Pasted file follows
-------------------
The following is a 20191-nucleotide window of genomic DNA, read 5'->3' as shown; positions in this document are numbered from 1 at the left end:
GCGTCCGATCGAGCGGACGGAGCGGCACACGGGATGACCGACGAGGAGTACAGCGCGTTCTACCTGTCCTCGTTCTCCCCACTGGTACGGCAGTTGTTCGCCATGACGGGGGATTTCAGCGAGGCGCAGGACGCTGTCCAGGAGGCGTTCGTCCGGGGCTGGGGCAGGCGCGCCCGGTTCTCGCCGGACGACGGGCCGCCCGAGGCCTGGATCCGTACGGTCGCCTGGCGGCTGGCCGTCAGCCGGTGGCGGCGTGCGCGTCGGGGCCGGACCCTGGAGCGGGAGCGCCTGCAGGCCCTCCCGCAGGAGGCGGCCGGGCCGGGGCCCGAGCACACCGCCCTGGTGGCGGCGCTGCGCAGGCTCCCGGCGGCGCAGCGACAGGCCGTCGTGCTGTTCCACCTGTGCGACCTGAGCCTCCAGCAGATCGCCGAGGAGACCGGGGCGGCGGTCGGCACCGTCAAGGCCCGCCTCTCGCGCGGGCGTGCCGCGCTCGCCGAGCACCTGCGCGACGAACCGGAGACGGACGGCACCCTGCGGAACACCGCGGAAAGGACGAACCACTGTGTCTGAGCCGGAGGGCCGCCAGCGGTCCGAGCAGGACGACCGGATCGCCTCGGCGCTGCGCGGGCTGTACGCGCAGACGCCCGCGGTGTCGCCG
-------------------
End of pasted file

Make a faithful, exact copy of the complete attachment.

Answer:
The following is a 20191-nucleotide window of genomic DNA, read 5'->3' as shown; positions in this document are numbered from 1 at the left end:
GCGTCCGATCGAGCGGACGGAGCGGCACACGGGATGACCGACGAGGAGTACAGCGCGTTCTACCTGTCCTCGTTCTCCCCACTGGTACGGCAGTTGTTCGCCATGACGGGGGATTTCAGCGAGGCGCAGGACGCTGTCCAGGAGGCGTTCGTCCGGGGCTGGGGCAGGCGCGCCCGGTTCTCGCCGGACGACGGGCCGCCCGAGGCCTGGATCCGTACGGTCGCCTGGCGGCTGGCCGTCAGCCGGTGGCGGCGTGCGCGTCGGGGCCGGACCCTGGAGCGGGAGCGCCTGCAGGCCCTCCCGCAGGAGGCGGCCGGGCCGGGGCCCGAGCACACCGCCCTGGTGGCGGCGCTGCGCAGGCTCCCGGCGGCGCAGCGACAGGCCGTCGTGCTGTTCCACCTGTGCGACCTGAGCCTCCAGCAGATCGCCGAGGAGACCGGGGCGGCGGTCGGCACCGTCAAGGCCCGCCTCTCGCGCGGGCGTGCCGCGCTCGCCGAGCACCTGCGCGACGAACCGGAGACGGACGGCACCCTGCGGAACACCGCGGAAAGGACGAACCACTGTGTCTGAGCCGGAGGGCCGCCAGCGGTCCGAGCAGGACGACCGGATCGCCTCGGCGCTGCGCGGGCTGTACGCGCAGACGCCCGCGGTGTCGCCG